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|MR-only and PET-MR Radiotherapy for Pelvic Cancers
|Wyatt, Jonathan J
|42,500 people are treated each year for cancers in the pelvis in the UK. Radiotherapy is a key treatment technique for pelvic cancers, with approximately 40% of patients receiving it as the primary or adjuvant treatment. Critical to targeting the radiation accurately is the quality of the imaging used to plan radiotherapy treatments. Conventional Computed Tomography (CT) imaging is geometrically robust and provides mass density information for accurate radiotherapy dose calculations. However in the pelvis the poor soft-tissue contrast of CT makes delineation of the tumour and nearby healthy Organs At Risk (OARs) difficult and CT is unable to provide functional or metabolic information about the tumour. In contrast, Magnetic Resonance (MR) has superb soft-tissue contrast, improving the accuracy of tumour and OAR delineation, and is also able to provide additional functional information to further characterise the tumour such as Diffusion Weighted (DW)- MR. When combined with the metabolic information available from Positron Emission Tomography (PET) in a simultaneous PET-MR scanner, this has great potential to enable the identification of tumour sub-volumes for receiving boost radiation doses and to characterise the tumour for more stratified radiotherapy dose prescriptions. However there are significant scientific and technical barriers to using MR-only and PETMR imaging for radiotherapy planning in the pelvis. The aim of this thesis was to develop technical solutions to enable MR-only and PET-MR for radiotherapy planning of pelvic cancers and to evaluate these solutions for clinical radiotherapy treatments. The primary barrier to MR-only radiotherapy is that MR images cannot be used directly for radiotherapy dose calculations. This dissertation describes the development of a synthetic CT (sCT) Deep Learning model based on a novel zero echo time MR sequence, in collaboration with GE Healthcare, and its comprehensive evaluation for a range of pelvic radiotherapy treatments. Additionally, a separate Deep Learning algorithm that automatically contoured OARs, also developed by GE Healthcare, was evaluated for prostate, anal and rectal cancer sites. Finally, clinical implementation of MR-only radiotherapy also requires a method for ongoing Quality Assurance (QA) of the sCT dose calculation accuracy. A method using Cone Beam (CB)CT was developed and analysed on a cohort of clinical MR-only patients. A major barrier for the use of PET-MR imaging for pelvic radiotherapy is the impact on both PET and MR image quality when acquiring images in the pelvic radiotherapy position. This image quality loss was quantified using phantoms and methods of incorporating the radiotherapy hardware into the PET Attenuation Correction (AC) map were developed. The impact of using these AC maps on tumour delineation and metabolic characterisation was then investigated in anal and rectal radiotherapy patients. Acquiring an accurate PET image also requires an AC map of the patient. This is challenging for PET-MR because MR, unlike CT, cannot directly be used for PET AC. This i could be overcome by using the MR-generated sCT evaluated for MR-only radiotherapy to generate a patient AC map. The accuracy of PET images reconstructed using sCTAC compared to gold standard CTAC and also the current MR-based MRAC was evaluated. Another essential component to enabling the use of PET-MR imaging for radiotherapy planning is a QA programme focused on radiotherapy requirements. The tests needed for such a programme were developed and their same-day repeatability and monthly stability over 12 months evaluated. Finally, fully utilising MR and PET-MR imaging for radiotherapy requires imaging times of 20 minutes or more so that high quality anatomical, functional and metabolic information can be acquired. However, for radiotherapy treatment planning it is critical that the positions of the internal anatomy need to be the same during imaging as they are for treatment. During image acquisitions of ≥ 20 minutes, organ motion from changes in bladder filling with be substantial. This organ motion was assessed in healthy volunteers and a method of correcting for the organ motion and developed and evaluated. In summary, this thesis has developed and evaluated methods that enable MR-only and PET-MR imaging to be used for pelvic radiotherapy. These have included automated OAR delineation, bladder filling management, quantitative PET imaging in the radiotherapy position and accurate radiotherapy dose calculation, all underpinned by patient specific and system QA tests. Together, this thesis enables MR-only and PET-MR to be implemented for patients, paving the way for evaluation of their clinical benefits.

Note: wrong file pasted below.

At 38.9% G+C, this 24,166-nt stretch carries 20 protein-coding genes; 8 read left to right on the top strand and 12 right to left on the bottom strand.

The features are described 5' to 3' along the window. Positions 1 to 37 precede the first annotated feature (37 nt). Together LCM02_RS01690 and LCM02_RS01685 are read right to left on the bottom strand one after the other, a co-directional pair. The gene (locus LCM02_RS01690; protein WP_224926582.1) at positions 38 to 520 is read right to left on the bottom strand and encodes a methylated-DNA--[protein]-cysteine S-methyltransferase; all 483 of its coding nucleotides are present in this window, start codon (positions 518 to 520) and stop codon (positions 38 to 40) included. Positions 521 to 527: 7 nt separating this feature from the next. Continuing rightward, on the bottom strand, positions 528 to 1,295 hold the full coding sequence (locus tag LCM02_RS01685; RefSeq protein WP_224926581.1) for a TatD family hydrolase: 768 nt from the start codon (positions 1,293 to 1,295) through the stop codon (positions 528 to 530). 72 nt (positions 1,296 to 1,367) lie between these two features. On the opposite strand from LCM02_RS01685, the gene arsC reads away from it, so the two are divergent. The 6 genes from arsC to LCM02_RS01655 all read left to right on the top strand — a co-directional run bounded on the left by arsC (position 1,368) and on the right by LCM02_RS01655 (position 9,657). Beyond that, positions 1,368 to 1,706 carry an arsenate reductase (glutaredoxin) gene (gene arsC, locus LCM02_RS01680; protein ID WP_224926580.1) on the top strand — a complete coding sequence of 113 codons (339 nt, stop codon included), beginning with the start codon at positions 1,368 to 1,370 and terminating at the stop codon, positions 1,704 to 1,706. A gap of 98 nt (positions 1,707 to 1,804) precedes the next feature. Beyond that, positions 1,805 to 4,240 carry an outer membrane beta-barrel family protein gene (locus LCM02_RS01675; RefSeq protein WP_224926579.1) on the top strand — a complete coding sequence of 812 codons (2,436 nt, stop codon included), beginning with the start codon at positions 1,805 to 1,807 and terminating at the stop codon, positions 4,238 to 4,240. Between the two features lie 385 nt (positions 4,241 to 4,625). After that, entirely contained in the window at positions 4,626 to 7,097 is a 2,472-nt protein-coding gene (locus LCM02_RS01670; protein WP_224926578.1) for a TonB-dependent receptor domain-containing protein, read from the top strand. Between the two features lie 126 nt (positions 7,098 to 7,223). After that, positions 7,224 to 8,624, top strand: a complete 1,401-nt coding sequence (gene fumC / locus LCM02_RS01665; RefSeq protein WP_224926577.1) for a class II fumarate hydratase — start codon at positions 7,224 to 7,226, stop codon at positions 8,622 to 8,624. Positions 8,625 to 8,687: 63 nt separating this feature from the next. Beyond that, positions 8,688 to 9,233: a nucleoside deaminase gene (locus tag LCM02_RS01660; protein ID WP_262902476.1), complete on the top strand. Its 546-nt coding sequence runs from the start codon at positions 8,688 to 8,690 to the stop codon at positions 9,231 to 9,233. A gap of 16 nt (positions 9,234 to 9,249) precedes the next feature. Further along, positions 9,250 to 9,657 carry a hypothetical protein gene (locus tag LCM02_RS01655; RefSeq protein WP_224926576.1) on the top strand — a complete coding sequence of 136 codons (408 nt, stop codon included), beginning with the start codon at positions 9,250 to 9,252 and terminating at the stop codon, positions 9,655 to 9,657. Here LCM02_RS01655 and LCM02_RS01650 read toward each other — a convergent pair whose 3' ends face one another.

|Ph. D. Thesis
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|Translational and Clinical Research Institute
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|Wyatt Jonathan 120535686 ethesis.pdf
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